Hardware vendors, however, will receive final bits as soon as they are available so that they can add the web browser to new devices that ship. Chances are that if you buy a new PC next year, it will be running Chromium Edge out the box.
Microsoft also officially confirmed during the State of the Browser session at Ignite 2019 that Edge will be coming to Linux. Although the development team teased this a few times prior to the announcement, this time things are official.
The browser is already available for macOS, older versions of the operating system like Windows 7, as well as server variants. An ARM version is also a reality, and will join the Linux version in the stable very soon.
Installing the new Edge
Since this new version of Edge does not require a feature update at all, the application can simply be bundled with the OS. Once installed, the browser will replace the legacy version of Edge, also known as Edge Spartan — Spartan being the codename of the earlier browser.
In fact, if you sign up for the Beta channel of the Microsoft Edge Insider Program, you can get the release candidate today. This is the beta version of the browser that the developers are considering for stable release right now, and it comes without the debugging elements that are part and parcel of preview versions.
What’s really great about uncoupling Edge with the OS is that you will no longer have to get updates for it with Windows 10. No longer will the Edge development team be forced to wait for biannually feature updates for the OS to release new versions, and no longer will you have to wait to get them. This may sound logical, but it took years for this to happen.
Edge will finally be on a quick update schedule, which is one factor that held the old Edge back.
All of what is covered above may sound like milk and honey. This is, after all, a new beginning for Edge, and the development team will finally be able to chart a new direction for the browser, free from the shackles of old.
But like all new beginnings, there will be some growing pains.
Unfortunately, this Chromium powered new variant of Edge will be missing a few key features right off the bat. ARM64 support will be missing at launch, even as Microsoft released its own ARM powered PC this month, in the form of the Surface Pro X. This new Edge is also not making an appearance on Xbox One or HoloLens. And goes without saying that Linux users will also miss out on launch festivities on January 15.
Likewise, some app features will also not be there.
Microsoft has not been able to pack in options like history syncing and extension syncing in time. A case can be made that these features were not deemed important enough to make the cut with this initial release. This may be a deal breaker for users that expect to see these features in Edge when they install. Other options like web notes, and the ability to set tabs aside are also missing right now. That is not to say that they will not arrive at a later date — these features will come when they are ready.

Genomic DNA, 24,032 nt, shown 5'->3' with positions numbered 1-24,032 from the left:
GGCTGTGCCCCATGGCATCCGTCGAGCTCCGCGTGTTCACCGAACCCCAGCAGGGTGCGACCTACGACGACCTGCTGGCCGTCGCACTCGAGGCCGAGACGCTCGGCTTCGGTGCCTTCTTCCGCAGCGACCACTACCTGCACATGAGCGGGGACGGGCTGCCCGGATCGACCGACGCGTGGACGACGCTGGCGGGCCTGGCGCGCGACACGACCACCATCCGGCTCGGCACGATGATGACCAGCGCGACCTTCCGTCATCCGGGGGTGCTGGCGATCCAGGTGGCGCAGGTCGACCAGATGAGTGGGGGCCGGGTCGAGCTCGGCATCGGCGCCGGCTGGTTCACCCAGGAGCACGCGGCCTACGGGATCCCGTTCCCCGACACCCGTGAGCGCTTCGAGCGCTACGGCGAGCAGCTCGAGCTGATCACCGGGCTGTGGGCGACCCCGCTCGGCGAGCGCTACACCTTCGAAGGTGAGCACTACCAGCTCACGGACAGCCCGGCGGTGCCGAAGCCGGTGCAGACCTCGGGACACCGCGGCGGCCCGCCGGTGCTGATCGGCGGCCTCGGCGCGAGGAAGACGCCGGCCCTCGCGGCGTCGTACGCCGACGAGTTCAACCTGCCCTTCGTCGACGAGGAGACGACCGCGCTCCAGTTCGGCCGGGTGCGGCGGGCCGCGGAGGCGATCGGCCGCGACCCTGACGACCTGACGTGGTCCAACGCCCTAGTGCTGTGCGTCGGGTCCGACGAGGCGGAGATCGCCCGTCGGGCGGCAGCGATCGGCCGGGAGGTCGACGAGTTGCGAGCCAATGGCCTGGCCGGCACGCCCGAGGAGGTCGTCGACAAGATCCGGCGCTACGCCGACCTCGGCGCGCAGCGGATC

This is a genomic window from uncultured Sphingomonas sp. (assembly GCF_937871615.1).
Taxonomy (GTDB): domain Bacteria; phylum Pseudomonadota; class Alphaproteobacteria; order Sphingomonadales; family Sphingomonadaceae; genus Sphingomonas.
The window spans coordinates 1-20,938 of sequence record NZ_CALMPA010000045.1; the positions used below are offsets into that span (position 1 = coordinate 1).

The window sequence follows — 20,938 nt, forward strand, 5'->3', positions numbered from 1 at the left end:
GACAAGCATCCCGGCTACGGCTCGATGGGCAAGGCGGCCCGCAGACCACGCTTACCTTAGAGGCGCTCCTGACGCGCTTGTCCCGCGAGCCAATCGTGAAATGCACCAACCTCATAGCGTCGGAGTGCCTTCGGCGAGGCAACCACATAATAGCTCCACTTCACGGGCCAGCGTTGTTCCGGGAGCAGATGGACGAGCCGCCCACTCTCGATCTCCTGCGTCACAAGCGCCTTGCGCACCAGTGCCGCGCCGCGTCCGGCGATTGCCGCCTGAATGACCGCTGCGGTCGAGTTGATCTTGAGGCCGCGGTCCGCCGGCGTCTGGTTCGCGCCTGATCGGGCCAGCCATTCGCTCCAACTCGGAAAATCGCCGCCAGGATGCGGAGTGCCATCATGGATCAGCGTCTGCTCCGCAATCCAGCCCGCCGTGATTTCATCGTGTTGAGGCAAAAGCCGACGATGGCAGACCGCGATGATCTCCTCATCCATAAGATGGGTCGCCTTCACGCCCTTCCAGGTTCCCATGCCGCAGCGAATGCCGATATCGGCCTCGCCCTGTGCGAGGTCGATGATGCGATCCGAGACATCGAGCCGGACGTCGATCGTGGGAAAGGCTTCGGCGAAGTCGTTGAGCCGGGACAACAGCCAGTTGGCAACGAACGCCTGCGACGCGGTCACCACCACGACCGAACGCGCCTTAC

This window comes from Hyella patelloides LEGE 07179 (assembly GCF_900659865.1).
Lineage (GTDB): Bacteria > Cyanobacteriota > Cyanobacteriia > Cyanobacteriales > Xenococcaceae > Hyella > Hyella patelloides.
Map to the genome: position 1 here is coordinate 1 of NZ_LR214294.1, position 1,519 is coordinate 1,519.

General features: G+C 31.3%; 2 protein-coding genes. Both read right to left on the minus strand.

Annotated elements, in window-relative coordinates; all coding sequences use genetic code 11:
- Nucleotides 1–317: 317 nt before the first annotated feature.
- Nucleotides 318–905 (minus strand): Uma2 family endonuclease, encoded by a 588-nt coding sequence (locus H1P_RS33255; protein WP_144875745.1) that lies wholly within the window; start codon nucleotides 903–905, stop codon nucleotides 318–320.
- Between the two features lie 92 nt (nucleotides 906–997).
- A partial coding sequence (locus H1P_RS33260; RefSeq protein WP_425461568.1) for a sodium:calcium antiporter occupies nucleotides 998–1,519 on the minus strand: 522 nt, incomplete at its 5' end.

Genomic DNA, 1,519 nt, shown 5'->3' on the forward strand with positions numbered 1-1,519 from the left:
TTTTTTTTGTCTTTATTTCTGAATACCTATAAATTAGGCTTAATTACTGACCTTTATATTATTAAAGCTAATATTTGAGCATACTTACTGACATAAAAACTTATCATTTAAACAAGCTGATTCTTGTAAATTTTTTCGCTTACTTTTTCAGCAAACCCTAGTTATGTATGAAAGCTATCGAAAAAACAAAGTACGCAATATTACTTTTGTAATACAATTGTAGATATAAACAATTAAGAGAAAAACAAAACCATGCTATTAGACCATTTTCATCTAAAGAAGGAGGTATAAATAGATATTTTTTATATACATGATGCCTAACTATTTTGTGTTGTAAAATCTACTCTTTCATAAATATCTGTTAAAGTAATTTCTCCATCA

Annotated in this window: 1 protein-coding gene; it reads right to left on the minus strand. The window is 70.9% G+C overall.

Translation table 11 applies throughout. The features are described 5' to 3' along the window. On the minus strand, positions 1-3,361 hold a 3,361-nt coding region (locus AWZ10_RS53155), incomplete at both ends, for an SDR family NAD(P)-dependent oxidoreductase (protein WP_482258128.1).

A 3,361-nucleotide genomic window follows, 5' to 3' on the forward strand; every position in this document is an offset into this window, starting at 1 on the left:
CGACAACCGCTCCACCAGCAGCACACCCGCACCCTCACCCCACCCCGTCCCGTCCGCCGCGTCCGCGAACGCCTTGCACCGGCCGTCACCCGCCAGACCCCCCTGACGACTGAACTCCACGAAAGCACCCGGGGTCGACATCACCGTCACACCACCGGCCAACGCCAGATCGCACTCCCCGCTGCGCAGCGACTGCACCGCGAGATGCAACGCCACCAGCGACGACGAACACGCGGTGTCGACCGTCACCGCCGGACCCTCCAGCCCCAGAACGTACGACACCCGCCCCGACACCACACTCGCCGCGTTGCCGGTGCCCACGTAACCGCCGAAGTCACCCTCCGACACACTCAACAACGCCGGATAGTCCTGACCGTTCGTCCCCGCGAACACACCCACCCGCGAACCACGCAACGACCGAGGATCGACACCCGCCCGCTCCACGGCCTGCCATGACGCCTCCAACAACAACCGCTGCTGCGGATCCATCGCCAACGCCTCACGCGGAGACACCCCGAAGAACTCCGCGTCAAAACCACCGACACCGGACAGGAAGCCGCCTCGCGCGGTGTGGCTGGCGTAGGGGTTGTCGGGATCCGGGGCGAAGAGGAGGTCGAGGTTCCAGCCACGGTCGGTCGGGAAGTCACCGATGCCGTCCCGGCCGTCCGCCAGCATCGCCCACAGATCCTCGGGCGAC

The delay of ARM64 support is a real bummer, however. It would have been really nice to see Microsoft make a statement showing that it intends to treat Windows on ARM as a first-class citizen of the world of Windows.
The new Edge logo
Before we wrap up, it would be imprudent not to spare a few words about the new Edge logo that Microsoft unveiled. After all, this is something that you will be seeing day in and day out when you use the new browser.
Details below, but first take a look at the new design:
Redmond actually revealed this new look after an elaborate Easter Egg hunt where Microsoft employees posted cryptic clues to a series of puzzle and images for Insiders to solve. The clues led to the discovery of a secret surfing game, which you can access by entering
edge://surf in the browser address bar.
Surf being the keyword here, as the new logo while still the character e is a lot more subtle. It resembles a wave, denoting how you would surf the web. It is also more circular like the Chromium logo. On the whole, this is clearly a big departure from the preview Edge logo that itself drew inspiration from the classic blue Internet Explorer logo.
At the very least, this design shows that Microsoft is ready to forge ahead a new identity for its new browser and leave the weight and legacy of the previous versions behind.
It has been quite a ride for Microsoft’s new browser. January 15, 2020 marks a new milestone for Edge, where its latest iteration will be made available for the world to use. Though there is still a lot of ground to cover after release, this new superpowered Edge has all it takes to go places once it sees daylight.